Artificial intelligence, deep learning, and neural networks represent incredibly exciting and powerful machine learning-based techniques used to solve many real-world problems. Neural networks, which a inspired by the human brain, are now the predominant vision processing algorithms, exceeding humans in accuracy in multiple applications. They are capable of modelling and processing nonlinear relationships between inputs and outputs in parallel and they are characterized by containing adaptive weights along paths between neurons which are tuned during training time. Once the parameters are learned, they can be used in the field to perform inference.
Quantization of neural networks
Weights, or network parameters, in neural networks are traditionally represented with 32bit float data types. Recent research shows that weights with 8, 4, 2, or 1bit fixed point values are sufficient. However, compared to 32 bit float which represents values between 10^-38 to 10^+38, the dynamic range has been hugely reduced with quantization.
Intuitively you might think this would highly reduce the accuracy of the neural network, but it was demonstrated for numerous popular networks, that if the training is performed already with these quantized weights, they can maintain a very reasonable level of accuracy.
The advantages are significant because:
- reduced precision fixed point values are smaller, so storing millions of weights represents significant memory savings
- reduced precision arithmetic is cheaper (area and power) than floating point, and programmable logic, thanks to its flexibility, is a perfect match to implement such ad-hoc reduced precision arithmetic cores
The examples that are currently available can be split in 2 categories:
- bnn: stands for Binarized Neural Network. The quantization process goes down to a single bit for all the parameters. In this specific case, the MAC arithmetic can be simplified to XNOR and popcount operations.
- qnn: stands for Quantized Neural Network. In this case, parameters can have flexible bit widths
The current release shows 2 examples per each category. Another distinctive difference among the available overlays is the actual hardware architecture:
- Feed-forward Dataflow: all layers of the network are implemented in the hardware, the output of one layer is the input of the following one that starts processing as soon as data is available. The network parameters for all layers are cached in the on-chip memory. For each network topology, a customized hardware implementation is generated that provides low latency and high throughput.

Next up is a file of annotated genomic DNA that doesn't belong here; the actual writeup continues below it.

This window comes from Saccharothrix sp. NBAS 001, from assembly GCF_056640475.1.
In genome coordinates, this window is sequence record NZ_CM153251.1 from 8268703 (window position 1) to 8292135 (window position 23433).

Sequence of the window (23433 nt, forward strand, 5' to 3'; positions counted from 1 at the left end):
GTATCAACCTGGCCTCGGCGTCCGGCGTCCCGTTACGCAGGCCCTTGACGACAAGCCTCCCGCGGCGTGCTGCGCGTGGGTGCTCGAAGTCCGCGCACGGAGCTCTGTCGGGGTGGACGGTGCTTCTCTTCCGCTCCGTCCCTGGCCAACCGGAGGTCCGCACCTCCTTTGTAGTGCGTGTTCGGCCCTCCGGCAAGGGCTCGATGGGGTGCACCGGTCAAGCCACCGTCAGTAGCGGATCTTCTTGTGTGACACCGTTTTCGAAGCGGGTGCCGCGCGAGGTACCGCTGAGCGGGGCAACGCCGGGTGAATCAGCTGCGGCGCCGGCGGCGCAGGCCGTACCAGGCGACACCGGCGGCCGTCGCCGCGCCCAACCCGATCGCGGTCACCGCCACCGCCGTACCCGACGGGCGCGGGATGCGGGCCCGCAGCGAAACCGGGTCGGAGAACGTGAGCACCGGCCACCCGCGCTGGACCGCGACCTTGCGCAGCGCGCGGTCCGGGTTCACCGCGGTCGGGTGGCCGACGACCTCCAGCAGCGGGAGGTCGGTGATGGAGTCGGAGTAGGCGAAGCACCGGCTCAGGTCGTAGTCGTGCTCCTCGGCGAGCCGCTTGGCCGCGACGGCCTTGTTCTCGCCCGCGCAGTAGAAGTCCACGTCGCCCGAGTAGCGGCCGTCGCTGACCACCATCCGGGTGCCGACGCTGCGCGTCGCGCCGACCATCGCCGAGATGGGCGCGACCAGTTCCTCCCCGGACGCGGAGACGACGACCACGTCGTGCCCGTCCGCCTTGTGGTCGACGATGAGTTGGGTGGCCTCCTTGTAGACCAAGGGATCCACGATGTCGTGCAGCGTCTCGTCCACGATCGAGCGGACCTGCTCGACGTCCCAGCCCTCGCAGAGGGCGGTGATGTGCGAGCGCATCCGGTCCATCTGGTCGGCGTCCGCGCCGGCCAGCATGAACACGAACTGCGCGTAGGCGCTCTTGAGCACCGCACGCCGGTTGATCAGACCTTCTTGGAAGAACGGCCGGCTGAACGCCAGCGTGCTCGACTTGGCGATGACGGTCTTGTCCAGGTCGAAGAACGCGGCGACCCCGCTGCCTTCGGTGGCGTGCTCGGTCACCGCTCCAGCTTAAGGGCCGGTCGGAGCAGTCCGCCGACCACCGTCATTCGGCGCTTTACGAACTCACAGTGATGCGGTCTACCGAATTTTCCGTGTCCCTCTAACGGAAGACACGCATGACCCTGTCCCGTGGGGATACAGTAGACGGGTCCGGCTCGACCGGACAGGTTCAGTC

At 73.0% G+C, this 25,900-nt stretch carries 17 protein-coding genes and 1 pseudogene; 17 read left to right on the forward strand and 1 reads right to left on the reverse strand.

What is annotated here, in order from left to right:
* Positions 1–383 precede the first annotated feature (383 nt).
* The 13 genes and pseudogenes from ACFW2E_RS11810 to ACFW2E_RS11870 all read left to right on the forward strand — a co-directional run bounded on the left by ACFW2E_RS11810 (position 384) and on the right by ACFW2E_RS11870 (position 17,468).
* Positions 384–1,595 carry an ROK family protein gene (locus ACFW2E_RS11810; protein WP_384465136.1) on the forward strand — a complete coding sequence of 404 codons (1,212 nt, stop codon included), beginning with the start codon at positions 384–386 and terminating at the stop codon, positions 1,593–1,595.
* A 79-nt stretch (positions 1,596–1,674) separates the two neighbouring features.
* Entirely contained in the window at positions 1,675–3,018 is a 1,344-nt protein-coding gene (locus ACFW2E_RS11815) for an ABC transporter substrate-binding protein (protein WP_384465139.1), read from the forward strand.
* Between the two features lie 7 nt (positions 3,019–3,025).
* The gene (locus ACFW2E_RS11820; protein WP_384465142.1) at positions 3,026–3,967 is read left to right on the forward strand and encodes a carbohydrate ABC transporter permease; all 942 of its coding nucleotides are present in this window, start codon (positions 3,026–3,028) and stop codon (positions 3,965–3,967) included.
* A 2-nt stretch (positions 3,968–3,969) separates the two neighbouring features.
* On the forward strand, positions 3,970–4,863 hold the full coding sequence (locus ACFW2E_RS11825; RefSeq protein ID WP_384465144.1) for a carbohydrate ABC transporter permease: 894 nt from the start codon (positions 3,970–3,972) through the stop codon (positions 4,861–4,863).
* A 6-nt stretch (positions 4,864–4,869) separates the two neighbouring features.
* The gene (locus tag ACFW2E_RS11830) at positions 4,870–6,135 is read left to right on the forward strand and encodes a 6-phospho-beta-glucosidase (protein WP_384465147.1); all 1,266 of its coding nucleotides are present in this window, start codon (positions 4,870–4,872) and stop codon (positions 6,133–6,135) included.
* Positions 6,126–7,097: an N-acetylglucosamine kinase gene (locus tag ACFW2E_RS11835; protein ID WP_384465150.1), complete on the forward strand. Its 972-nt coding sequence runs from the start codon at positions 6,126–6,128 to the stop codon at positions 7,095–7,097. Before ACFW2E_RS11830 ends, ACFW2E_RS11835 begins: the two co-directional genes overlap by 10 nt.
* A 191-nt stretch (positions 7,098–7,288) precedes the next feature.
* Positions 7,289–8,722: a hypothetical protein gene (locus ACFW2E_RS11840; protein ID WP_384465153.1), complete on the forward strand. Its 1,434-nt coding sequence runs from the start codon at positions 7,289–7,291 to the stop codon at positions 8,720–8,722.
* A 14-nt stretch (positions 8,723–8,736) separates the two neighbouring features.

- Multi-layer offload: a fixed hardware architecture is implemented, being able to compute multiple layers in a single call. The complete network is executed in multiple calls, which are scheduled on the same hardware architecture. Changing the network topology implies changing the runtime scheduling, but not the hardware architecture. This provides a flexible implementation but features slightly higher latency.
In the current release, the 2 bnn overlays are implemented in feed-forward dataflow architecture with fixed topologies, while the 2 qnn overlays feature a multi-layer offload architecture with support to 2-bits and 3-bits for the activations.
Multiple notebooks examples are provided, with different dataset and several architecture.
The BNN based notebooks with dataflow are:
- Cifar10: shows a convolutional neural network, composed of 6 convolutional, 3 max pool and 3 fully connected layers trained on the Cifar10 dataset
- SVHN: shows a convolutional neural network, composed of 6 convolutional, 3 max pool and 3 fully connected layers trained on the Street View House Number dataset
- GTRSB: shows a convolutional neural network, composed of 6 convolutional, 3 max pool and 3 fully connected layers trained on the German Road Sign dataset
- MNIST: shows a multi layer perceptron with 3 fully connected layers trained on the MNIST dataset for digit recognition
The QNN based notebooks with multi-layer offload are:
- ImageNet Classification: shows an example on how to classify a non-labelled image (e.g., downloaded from the web, your phone etc) in one of the 1000 classes available on the ImageNet dataset.
- ImageNet – Dataset validation: shows an example classifying labelled image (i.e., extracted from the dataset) in one of the 1000 classes available on the ImageNet dataset.
- ImageNet – Dataset validation in a loop: shows an example classifying labelled image (i.e., extracted from the dataset) in one of the 1000 classes available on the ImageNet dataset in a loop.
- Object Detection – from image: shows object detection in a image (e.g., downloaded from the web, your phone etc), being able to identify objects in a scene and drawing bounding boxes around them. The objects can be one of the 20 available in the PASCAL VOC dataset
- Object Detection – from image in a loop: shows object detection in a image and draws bounding boxes around identified objects (20 available classes from PASCAL VOC dataset) in a loop.
The Pynq BNN-PYNQ Repository is hosted on github: BNN-PYNQ GitHub Repository.
The Pynq QNN-MO-PYNQ Repository is hosted on github: QNN-MO-PYNQ GitHub Repository.